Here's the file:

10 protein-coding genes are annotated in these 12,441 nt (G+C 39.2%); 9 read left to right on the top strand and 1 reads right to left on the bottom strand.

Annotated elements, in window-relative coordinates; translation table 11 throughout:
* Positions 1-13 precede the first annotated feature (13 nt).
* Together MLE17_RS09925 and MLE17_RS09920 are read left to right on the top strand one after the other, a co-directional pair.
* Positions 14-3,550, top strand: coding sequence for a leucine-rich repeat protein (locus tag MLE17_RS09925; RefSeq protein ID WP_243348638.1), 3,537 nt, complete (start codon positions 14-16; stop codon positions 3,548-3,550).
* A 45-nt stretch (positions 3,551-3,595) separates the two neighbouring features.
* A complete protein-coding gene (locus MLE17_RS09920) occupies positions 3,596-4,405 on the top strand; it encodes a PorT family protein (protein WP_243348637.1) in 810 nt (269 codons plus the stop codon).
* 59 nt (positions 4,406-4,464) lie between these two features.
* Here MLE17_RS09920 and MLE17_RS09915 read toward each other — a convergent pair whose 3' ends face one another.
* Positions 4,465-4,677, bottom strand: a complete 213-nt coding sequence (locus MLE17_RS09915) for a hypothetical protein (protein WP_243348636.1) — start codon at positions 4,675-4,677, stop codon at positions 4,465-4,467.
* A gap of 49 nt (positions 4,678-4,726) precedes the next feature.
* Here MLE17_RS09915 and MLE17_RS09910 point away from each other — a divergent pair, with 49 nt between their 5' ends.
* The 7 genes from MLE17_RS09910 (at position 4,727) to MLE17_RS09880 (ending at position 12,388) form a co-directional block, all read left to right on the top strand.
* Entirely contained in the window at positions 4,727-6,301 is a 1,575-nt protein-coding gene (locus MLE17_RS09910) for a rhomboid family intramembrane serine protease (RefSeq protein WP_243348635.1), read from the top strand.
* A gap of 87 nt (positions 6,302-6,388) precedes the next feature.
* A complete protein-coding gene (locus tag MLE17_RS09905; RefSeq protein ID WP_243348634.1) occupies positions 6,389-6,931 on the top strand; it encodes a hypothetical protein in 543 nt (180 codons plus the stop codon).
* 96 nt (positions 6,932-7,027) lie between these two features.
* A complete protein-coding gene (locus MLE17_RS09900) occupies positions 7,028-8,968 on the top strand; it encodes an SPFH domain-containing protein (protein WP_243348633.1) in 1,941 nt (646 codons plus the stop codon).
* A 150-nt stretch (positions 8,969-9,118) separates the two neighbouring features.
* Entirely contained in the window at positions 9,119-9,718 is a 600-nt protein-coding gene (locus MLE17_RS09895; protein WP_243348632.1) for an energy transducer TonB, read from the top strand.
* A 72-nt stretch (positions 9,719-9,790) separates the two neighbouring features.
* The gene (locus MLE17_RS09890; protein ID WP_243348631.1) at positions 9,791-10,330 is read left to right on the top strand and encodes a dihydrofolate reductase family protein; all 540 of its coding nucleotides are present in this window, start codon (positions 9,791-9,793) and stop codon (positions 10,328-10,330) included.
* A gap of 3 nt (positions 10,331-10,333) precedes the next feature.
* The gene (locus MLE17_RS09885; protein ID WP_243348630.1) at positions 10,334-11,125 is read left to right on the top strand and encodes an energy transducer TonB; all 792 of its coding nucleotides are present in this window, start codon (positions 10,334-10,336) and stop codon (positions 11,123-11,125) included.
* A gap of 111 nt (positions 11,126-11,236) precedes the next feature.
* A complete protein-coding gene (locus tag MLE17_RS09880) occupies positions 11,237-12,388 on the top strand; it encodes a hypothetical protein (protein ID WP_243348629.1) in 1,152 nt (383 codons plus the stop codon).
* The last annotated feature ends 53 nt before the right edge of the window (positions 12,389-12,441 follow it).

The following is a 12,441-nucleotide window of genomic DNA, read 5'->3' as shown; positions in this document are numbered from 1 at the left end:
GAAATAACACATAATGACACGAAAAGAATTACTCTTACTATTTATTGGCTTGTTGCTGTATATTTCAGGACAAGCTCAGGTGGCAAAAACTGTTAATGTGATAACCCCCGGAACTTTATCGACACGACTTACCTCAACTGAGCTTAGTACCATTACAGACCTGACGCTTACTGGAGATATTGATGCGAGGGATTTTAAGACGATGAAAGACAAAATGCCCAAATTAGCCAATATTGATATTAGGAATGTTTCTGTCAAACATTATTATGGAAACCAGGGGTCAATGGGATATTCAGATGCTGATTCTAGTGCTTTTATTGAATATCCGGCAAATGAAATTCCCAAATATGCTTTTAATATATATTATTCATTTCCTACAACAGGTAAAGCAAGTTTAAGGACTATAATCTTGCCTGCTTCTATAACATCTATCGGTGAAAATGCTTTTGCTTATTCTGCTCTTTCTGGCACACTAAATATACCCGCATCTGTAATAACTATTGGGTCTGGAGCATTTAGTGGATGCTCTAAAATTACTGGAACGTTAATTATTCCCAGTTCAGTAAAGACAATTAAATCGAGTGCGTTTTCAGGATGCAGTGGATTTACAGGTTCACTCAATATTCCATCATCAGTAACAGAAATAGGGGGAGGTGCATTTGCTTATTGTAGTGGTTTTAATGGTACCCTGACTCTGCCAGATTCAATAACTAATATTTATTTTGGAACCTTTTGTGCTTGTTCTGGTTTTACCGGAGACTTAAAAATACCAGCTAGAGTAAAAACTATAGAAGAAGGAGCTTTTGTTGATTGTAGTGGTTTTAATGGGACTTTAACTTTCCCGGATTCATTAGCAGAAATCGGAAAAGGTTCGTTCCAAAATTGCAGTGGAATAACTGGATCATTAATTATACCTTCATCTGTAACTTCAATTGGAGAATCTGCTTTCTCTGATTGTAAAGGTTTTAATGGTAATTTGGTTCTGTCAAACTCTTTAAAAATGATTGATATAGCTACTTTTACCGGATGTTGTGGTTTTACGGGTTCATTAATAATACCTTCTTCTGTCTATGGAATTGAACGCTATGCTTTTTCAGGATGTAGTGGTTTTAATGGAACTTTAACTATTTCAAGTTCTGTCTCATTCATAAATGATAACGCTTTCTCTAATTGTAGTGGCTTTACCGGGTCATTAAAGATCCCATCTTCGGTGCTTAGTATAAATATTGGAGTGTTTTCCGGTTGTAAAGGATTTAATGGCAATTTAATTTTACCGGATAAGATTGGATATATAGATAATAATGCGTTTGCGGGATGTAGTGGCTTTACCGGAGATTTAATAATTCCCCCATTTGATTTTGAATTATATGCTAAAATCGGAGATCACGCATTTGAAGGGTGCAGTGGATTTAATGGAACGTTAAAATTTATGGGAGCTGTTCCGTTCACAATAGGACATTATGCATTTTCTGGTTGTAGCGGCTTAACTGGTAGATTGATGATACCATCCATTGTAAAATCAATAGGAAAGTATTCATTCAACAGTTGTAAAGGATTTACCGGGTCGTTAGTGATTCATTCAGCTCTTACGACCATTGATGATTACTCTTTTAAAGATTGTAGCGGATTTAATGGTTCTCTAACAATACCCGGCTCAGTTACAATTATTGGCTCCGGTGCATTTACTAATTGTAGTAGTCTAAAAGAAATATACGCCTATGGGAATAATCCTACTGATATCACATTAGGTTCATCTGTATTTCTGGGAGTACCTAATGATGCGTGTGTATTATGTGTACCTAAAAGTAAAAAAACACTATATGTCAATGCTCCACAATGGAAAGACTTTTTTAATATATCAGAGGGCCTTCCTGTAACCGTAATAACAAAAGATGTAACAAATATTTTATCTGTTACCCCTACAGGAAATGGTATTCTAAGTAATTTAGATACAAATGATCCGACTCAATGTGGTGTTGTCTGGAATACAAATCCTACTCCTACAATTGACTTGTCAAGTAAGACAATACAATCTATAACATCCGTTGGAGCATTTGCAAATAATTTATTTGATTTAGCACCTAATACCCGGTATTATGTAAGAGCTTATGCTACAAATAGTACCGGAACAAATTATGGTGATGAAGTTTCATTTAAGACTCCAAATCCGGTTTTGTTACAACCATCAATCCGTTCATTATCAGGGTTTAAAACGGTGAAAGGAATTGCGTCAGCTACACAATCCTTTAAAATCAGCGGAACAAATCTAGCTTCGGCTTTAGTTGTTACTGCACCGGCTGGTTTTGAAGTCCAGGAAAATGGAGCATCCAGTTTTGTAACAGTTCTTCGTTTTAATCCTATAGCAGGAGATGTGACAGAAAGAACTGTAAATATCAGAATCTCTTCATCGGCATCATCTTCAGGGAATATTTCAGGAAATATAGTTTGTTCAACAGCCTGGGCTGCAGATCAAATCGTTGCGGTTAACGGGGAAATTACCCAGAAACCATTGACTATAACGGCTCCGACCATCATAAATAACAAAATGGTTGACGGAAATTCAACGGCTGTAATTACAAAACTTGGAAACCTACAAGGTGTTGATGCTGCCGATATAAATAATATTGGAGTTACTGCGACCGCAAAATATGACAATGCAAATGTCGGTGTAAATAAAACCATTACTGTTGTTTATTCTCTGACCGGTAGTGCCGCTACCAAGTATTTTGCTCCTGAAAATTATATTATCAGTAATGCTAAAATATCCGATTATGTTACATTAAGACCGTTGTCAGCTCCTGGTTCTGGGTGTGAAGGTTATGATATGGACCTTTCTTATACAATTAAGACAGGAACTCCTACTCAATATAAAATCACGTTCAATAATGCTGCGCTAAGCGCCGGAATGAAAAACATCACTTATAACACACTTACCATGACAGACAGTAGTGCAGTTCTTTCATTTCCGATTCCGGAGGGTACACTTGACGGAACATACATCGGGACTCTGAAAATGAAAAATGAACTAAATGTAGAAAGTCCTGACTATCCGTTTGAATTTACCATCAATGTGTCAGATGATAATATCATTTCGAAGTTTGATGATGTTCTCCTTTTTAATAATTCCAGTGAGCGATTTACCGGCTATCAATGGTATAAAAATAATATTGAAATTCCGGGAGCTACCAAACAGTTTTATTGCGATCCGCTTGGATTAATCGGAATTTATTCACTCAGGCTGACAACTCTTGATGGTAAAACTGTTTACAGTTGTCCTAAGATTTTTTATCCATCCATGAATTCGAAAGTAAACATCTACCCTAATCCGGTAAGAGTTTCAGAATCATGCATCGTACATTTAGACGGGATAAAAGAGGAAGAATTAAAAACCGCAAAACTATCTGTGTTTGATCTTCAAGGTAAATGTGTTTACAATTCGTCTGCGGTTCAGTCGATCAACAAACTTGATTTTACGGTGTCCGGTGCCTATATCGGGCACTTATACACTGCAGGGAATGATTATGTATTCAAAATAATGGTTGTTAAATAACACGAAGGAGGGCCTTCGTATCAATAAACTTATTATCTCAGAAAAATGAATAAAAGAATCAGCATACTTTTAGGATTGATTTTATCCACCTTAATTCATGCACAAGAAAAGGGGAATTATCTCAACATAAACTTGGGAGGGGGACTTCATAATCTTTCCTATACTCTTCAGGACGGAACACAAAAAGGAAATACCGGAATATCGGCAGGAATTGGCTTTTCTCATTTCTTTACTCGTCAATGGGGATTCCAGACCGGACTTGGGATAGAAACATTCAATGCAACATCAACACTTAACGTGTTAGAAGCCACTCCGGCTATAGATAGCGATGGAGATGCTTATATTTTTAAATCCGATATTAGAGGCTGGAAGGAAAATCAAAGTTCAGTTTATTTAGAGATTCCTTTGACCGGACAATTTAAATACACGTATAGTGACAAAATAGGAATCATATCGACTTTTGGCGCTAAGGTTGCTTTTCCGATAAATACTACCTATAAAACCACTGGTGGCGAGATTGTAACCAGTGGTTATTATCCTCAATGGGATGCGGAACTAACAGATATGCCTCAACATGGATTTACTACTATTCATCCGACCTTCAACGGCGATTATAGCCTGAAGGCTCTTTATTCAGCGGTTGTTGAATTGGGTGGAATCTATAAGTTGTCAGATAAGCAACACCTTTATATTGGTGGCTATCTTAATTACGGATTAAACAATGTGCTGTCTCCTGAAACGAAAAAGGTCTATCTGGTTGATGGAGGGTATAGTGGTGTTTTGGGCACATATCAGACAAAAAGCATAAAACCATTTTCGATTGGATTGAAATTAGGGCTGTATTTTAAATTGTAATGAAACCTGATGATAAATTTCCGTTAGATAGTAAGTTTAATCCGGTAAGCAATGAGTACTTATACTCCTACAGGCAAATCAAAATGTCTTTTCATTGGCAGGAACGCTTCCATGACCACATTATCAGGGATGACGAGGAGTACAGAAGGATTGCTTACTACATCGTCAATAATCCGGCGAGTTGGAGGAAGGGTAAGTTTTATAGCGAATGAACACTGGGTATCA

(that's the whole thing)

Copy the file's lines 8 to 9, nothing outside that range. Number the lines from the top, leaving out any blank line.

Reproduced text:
* 59 nt (positions 4,406-4,464) lie between these two features.
* Here MLE17_RS09920 and MLE17_RS09915 read toward each other — a convergent pair whose 3' ends face one another.